Today's interview is with Paula Nadelstern, a longtime C&T author. She has quite the list of books to her name, including Fabricadabra—Simple Quilts, Complex Fabric, Fantastical Designs Coloring Book, Kaleidoscope Quilts—The Workbook, Kaleidoscopes & Quilts, Paula Nadelstern's Kaleidoscope Quilts, Puzzle Quilts, and Snowflakes & Quilts.
Where do you find your quilting and fabric design inspiration?
I welcome color and motif inspiration whenever I'm lucky enough to notice it: an elevator door, a set of Italian dishes, a painting at the Met, the arabesque patterns in the Sheikh Zayed Grand Mosque on a teaching trip to Abu Dhabi.
In between my teaching trips and business responsibilities, I’m currently working (very slowly and intermittently) on the forty-first quilt in my Kaleidoscopic quilt series. It references the Old Prague Synagogue ceiling. As soon as I looked up I knew. Pattern and pattern and more pattern.
You can see the quilts in the gallery section of my website, http://paulanadelstern.com/.
Who has inspired your creativity?
For over 30 years, I’ve benefitted greatly from the enthusiasm, humor, snacks, and joint genius of the members of the Manhattan Quilters Guild. MQG is a diverse group of New York metro area fiber artists with very individual styles who are committed to advancing the quilt as an art form. The guild began around a dining room table in 1980. The founding members shared an interest in the rich tradition and vital future of quiltmaking as an art form. We meet monthly to provide mutual encouragement and to support each other’s efforts to express ourselves in fiber, via work critiques, discussions of pertinent topics, and sharing of skills, techniques, and related information. You can find out more here: http://manhattanquiltersguild.com/mission-statement/#.
Where do you shop for fabric?
Wherever I am.
On my website there is a guide to the NYC garment district, which is a genuine textile lover's shopping mecca. Instead of hunting for the materials you find in your local quilt shop, expect to bag uncommon species: bargains like mill-ends and cut-rate decorator fabrics, high-end goods like silks and fine wools, nontraditional materials like vinyl and metallics, and cottons from Indonesia and Africa. Not to mention shops brimming with embellishments, some arranged with a museum-like precision, others reminiscent of yard-sale chaos.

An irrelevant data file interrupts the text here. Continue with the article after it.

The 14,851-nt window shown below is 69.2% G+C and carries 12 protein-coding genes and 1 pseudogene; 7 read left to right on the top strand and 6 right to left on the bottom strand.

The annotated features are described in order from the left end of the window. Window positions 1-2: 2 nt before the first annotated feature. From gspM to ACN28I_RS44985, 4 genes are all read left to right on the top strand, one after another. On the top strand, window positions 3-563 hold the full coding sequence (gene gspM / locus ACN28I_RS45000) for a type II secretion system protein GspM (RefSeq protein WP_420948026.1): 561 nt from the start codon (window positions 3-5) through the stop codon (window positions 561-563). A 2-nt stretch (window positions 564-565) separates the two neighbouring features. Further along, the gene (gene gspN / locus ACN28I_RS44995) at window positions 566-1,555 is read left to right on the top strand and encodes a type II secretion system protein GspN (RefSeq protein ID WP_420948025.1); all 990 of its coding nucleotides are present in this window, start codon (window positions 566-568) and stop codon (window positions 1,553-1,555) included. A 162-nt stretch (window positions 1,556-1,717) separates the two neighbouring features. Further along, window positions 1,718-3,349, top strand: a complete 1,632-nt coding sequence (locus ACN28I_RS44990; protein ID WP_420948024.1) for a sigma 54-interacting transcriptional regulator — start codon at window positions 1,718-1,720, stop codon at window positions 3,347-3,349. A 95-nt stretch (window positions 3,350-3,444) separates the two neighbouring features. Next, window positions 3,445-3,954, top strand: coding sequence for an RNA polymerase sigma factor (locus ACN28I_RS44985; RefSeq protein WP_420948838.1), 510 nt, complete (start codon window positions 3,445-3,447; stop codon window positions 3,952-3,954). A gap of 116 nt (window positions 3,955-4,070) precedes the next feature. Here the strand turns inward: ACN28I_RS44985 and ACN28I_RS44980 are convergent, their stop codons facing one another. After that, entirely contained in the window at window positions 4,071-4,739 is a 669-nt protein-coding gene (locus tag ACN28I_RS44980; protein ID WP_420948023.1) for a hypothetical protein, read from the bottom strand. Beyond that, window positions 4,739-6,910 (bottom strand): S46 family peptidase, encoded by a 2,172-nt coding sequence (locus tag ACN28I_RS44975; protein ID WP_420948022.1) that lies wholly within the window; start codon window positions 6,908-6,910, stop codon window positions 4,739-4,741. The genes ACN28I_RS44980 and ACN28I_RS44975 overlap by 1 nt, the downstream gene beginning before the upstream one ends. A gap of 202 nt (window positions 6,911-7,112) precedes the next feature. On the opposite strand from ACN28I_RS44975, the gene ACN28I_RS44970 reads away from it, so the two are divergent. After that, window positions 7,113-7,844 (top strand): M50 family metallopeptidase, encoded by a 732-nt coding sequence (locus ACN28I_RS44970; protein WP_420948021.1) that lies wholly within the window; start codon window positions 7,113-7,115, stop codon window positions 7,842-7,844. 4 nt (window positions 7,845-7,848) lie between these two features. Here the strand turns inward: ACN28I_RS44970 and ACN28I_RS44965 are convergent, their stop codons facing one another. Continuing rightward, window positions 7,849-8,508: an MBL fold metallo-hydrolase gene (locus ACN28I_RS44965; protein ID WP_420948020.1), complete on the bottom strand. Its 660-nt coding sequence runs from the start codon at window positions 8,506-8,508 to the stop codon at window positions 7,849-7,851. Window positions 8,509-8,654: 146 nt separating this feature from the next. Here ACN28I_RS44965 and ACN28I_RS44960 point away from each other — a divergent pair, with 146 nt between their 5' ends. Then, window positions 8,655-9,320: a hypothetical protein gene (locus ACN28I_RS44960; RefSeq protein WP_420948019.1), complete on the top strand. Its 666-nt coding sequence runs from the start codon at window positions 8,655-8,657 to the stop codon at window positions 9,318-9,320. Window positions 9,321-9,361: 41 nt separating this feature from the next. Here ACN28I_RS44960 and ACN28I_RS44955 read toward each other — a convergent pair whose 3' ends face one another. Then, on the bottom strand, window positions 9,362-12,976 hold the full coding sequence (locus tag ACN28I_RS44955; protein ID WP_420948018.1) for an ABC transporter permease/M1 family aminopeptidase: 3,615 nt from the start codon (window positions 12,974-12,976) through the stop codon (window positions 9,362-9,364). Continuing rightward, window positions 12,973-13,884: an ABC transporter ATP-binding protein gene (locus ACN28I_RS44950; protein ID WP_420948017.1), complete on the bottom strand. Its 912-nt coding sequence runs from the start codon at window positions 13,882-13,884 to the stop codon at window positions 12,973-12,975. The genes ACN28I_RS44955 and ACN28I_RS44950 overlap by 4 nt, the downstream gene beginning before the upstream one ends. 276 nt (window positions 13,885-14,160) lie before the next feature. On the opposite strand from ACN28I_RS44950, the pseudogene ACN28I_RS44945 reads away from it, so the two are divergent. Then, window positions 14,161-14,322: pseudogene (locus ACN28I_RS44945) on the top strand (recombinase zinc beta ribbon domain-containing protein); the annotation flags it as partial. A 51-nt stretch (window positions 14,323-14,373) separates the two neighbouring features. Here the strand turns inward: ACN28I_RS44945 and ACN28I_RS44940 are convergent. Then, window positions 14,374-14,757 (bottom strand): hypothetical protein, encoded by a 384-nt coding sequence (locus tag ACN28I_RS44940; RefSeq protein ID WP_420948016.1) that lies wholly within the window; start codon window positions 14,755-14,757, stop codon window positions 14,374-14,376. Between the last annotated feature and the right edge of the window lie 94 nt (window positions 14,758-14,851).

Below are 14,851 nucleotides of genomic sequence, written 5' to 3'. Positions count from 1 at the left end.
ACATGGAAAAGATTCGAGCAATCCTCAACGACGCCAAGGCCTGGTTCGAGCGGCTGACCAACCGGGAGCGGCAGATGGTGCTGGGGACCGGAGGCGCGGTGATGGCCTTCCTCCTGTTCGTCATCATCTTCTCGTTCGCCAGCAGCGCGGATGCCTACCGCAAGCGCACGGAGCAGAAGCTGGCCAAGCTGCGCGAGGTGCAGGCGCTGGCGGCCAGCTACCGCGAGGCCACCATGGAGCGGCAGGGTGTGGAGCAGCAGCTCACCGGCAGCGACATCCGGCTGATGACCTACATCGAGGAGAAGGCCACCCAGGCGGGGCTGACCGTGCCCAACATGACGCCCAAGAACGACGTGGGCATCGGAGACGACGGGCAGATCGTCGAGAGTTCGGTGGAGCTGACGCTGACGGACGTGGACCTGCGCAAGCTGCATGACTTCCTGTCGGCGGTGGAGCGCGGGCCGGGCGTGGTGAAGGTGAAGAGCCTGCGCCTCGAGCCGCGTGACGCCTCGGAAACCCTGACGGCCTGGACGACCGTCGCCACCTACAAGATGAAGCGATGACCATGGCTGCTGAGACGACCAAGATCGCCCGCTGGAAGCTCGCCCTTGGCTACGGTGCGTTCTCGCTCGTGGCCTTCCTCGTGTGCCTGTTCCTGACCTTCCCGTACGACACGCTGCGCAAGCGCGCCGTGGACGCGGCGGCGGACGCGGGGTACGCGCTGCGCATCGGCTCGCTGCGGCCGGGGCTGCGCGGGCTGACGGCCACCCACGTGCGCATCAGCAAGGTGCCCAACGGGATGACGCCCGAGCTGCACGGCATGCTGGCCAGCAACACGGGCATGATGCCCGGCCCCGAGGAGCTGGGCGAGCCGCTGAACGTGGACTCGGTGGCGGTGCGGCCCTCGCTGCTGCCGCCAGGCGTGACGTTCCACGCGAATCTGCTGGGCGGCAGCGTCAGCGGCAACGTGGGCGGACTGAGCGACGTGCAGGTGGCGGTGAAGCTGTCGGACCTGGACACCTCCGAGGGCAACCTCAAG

The rules are: Wear comfy shoes. Buy it if it speaks to you, even if you don’t have a project in mind; you’ll never see it again. Don't ask for or expect anyone to know what a fat quarter is, and don't expect many shops to cut less than 1/2 yard lengths.
Read the full guide here: http://paulanadelstern.com/guide.php.
What is the one tool or notion you can’t live without?
What would I do without Visi-GRID, the perfect grid product? I can’t even bear to think about it. The grid is always printed accurately, it accepts ink on either side equally well, and it is laid out in a balanced way, so even the margins are useful.
My kaleidoscopic technique is template-driven. My long-time collaborator, the see-through template, has led me places I would never have gone to on my own. Without it, I’m just your everyday quilter. Put a see-through template in my hand and I have super powers, the ability to explore my fabric from every angle without leaving my seat.
In my real life, I can’t live without my Kindle. If I think it is misplaced, I panic. I’m an avid reader of novels and welcome great book suggestions. I recently purchased a lime green cover to replace the black one in the hope that I’ll be able to see it better in my overstuffed bag when I’m on the subway and ready to read all the way home.